(Europa) Il ‘Vecchio Continente’ e la fatica dell’allargamento (fonte: Shlomo Ben-Ami, Project-Syndicate, The Strategist)

The 19th-century English historian J.R. Seeley famously said Britain acquired its empire in a ‘fit of absence of mind’. The same could be said of the post–Cold War European Union. In some ways, the EU’s enlargement beyond its Western European core happened in a fit of distraction after the collapse of the Soviet Union. Now, it is growing weary.

Europe’s boundaries have always been flexible in the minds of its leaders. To Charles de Gaulle, Europe included Russia as far as the Ural Mountains. In 2018, France’s current president, Emmanuel Macron, proposed a more nuanced, if controversial, definition: a Europe of ‘concentric circles’, with each circle signifying a different level of identity. It is a vision of a two-tier Europe in which Eastern and Southeastern European countries are put in their place.

The price of Europe’s expansion fatigue | The Strategist (aspistrategist.org.au)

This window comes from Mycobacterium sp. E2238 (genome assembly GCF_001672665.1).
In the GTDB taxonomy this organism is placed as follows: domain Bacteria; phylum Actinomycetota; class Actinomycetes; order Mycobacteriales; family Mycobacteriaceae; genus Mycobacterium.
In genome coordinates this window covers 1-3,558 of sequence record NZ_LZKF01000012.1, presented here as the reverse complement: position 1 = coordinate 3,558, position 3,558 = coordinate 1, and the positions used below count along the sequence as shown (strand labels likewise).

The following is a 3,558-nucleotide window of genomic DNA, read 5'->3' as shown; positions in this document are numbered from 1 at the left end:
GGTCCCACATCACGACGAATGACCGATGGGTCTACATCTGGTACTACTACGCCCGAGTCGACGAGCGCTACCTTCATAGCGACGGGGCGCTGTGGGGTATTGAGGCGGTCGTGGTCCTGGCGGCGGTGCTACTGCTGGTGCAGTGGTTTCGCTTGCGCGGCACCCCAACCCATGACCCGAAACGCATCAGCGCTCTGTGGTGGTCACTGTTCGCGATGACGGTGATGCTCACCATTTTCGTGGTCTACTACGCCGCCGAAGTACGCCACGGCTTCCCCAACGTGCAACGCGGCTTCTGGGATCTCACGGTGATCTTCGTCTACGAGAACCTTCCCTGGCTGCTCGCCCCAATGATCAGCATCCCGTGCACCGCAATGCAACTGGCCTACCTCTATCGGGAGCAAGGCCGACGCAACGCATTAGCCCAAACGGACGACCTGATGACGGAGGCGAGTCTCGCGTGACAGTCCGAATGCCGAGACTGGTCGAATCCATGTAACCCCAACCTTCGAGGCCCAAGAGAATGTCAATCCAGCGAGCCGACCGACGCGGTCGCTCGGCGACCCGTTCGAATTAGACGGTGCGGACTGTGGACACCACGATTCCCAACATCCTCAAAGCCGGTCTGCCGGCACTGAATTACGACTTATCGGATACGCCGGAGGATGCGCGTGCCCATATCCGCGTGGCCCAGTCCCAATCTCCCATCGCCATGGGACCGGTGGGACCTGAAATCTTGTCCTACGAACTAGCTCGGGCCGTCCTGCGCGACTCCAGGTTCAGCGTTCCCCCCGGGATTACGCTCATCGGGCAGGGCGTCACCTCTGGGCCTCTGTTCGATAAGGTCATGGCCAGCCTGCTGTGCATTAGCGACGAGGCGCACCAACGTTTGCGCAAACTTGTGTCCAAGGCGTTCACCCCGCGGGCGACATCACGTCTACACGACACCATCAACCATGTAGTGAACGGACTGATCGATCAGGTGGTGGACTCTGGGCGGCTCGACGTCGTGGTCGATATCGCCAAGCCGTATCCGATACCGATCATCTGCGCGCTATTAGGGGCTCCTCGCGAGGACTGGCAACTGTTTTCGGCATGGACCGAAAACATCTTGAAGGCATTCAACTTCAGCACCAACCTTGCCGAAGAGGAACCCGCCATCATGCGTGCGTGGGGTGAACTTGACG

Marco Emanuele
Marco Emanuele è appassionato di cultura della complessità, cultura della tecnologia e relazioni internazionali. Approfondisce il pensiero di Hannah Arendt, Edgar Morin, Raimon Panikkar. Marco ha insegnato Evoluzione della Democrazia e Totalitarismi, è l’editor di The Global Eye e scrive per The Science of Where Magazine. Marco Emanuele is passionate about complexity culture, technology culture and international relations. He delves into the thought of Hannah Arendt, Edgar Morin, Raimon Panikkar. He has taught Evolution of Democracy and Totalitarianisms. Marco is editor of The Global Eye and writes for The Science of Where Magazine.

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